Have you ever noticed that your carpet turns yellow right after cleaning? Not only does it feel annoying, but it can also be difficult to remove as well. If this is the case, then you may want to take action immediately. Restoring a carpet’s colour is easier said than done since there are a number of factors that can cause the discolouration.The good news is that you can clean your carpet yellowing by following these expert tips.
Read on to find out what causes carpet yellowing and what you can do to restore your textile floors back to excellent condition.
What causes carpet yellowing?
There are plenty of reasons why your carpet turns yellow. Let’s take a look at how each one causes carpet discolouration.
- Daily carpet stains
When everyday substances accumulate in your carpet, they tend to form yellow stains. This is especially true in areas that experience plenty of foot traffic. Dust, dirt, debris, and even pet urine are notorious for causing carpet yellowing and can be difficult to remove if left untreated.
- Chemical yellowing
As the name suggests, chemical yellowing is caused by certain chemicals reacting with the composition of the carpet fibres. Some chemical cleaners contain high amounts of alkaline detergents or pH, creating a yellow stain after using them.
Phenolic yellowing is a type of chemical discolouration that occurs in carpets with butylated hydroxytoluene (BHT). Carpets with BHT require a bit of breathing room since a lack of oxygen can cause the compound to react and turn yellow.
- Photo oxidation
Photo oxidation occurs when the carpet is overexposed to sunlight or atmospheric fumes. Over time, the carpet fibres degrade and a yellow stain forms. Most carpets have a high quantity of yellow dye in them and exposing to sunlight too often can cause the other colours to fade, thus revealing the yellow tint.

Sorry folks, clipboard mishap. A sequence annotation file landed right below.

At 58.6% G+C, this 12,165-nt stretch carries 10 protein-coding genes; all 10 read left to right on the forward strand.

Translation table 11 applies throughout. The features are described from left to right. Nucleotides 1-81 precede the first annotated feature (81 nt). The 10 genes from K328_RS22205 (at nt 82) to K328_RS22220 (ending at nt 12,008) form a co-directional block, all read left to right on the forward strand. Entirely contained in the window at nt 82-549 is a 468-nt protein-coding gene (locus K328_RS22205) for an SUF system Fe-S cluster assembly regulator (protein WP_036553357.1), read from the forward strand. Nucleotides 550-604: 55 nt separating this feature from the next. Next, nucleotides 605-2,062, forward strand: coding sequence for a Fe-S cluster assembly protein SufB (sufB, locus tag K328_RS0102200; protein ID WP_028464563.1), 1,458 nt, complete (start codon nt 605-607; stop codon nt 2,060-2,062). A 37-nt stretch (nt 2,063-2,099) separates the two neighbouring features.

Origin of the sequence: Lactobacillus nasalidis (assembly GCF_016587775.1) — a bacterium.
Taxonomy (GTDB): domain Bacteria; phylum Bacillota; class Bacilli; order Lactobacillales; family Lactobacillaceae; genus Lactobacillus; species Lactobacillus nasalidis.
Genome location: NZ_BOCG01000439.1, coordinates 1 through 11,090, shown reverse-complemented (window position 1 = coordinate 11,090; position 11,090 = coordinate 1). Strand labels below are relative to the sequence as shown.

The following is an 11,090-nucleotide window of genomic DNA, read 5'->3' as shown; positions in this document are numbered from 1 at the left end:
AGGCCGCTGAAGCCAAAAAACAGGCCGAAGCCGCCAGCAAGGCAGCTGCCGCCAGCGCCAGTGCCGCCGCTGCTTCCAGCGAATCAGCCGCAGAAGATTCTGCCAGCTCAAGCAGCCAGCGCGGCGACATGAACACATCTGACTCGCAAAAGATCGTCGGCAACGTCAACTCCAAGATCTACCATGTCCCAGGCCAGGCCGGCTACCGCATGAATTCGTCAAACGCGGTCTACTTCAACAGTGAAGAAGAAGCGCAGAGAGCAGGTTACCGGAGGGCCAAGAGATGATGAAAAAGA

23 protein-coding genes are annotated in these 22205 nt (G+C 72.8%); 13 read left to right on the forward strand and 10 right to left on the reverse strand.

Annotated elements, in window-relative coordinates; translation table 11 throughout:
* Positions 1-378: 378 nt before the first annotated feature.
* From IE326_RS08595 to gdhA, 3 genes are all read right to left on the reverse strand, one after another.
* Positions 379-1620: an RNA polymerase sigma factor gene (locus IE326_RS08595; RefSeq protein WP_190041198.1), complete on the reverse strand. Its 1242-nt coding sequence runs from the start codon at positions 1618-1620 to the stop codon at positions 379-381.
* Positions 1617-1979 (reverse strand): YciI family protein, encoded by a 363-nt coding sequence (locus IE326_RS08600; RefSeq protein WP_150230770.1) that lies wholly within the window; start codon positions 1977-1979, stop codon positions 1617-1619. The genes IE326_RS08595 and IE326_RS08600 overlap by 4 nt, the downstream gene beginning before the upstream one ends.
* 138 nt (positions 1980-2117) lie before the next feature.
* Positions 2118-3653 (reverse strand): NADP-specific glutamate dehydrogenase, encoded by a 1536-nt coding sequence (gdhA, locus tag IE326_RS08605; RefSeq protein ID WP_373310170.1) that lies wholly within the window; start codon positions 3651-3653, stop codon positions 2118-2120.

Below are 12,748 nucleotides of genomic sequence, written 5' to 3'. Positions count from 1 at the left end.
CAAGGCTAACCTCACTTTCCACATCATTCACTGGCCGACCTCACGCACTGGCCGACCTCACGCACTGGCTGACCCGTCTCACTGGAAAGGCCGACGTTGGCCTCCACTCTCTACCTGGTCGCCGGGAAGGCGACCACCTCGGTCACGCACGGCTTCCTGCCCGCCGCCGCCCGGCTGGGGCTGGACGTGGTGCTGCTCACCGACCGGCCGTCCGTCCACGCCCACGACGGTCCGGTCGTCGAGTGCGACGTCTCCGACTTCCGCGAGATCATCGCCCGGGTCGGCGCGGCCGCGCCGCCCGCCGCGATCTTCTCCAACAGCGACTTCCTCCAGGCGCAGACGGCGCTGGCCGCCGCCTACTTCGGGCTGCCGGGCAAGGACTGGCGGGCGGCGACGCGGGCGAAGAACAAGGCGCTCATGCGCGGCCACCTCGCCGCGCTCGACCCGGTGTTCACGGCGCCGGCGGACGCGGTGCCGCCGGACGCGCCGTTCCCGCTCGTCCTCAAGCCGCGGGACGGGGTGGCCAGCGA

- Household products
Some household products can react with the carpet and turn it yellow. Some examples are furniture polish, insecticides, household bleaches, and even indoor plant fertilisers. This is because some of these products contain benzoyl peroxide, thus creating a yellowish stain with a sometimes orange ring around it.
Smoking indoors can lead to permanent yellow stains on the carpets due to sticky tar buildup. Nicotine stains are quite challenging to remove and can actually ruin the carpet fibres altogether.
How to remove yellow stains in carpets
Different stains require different cleaning methods and the same thing holds true for yellow discolourations. Some can be removed easily while others require a bit more elbow grease. Let’s take a look at how you can remove yellow stains in carpets by using a variety of cleaning methods.
- Steam cleaning
One of the best ways to remove yellow stains is through steam cleaning. Steam breaks down deep-seated dirt, dissolves some of the remaining chemicals in the carpet, and removes yellow stains effectively. The great thing about steam cleaning is that it also kills bacteria and other microorganisms as well. A professional carpet cleaning service is all you need to steam clean your carpet and restore its original colour.
- Acid rinse
Like we’ve previously mentioned, alkaline-based cleaning products can create a yellow stain on carpets. One way to alleviate that is to conduct an acid rinse. An acid rinse involves using an acid-based product to effectively rinse out the chemical stain. Not only does this remove the alkaline residue, but also stabilise the colour of the carpet and restore its colour.
- Adequate air exposure
If the discolouration is caused by phenolic yellowing, giving the carpet some air may be more than enough to fix it. Phenolic yellowing is common in areas where furniture sits on top. Removing the furniture and exposing it to air will cause the yellow stain to gradually disappear. Move the furniture around from time to time to avoid yellow stains from forming in carpets that have BHT.
- Baking soda
Baking soda is a natural carpet cleaner that tackles yellow stains quite well. Simply mix 1 cup of baking soda with ½ cup of water and apply to the stained area. Use a soft-bristled brush and work the baking soda deep within the carpet fibres. Repeat until the yellow stain is fully removed from the carpet.
- Carpet dye
If the yellow stain has been left untreated for a long time, you may find it very difficult to remove. Photo-oxidation can lead to permanent yellowing of the carpet fibres so it’s best to avoid overexposure to direct sunlight. Carpet dye is probably your only option of fixing the discolouration in this scenario. Keep in mind that you can only dye a carpet with a matching or darker colour as a lighter dye will look uneven.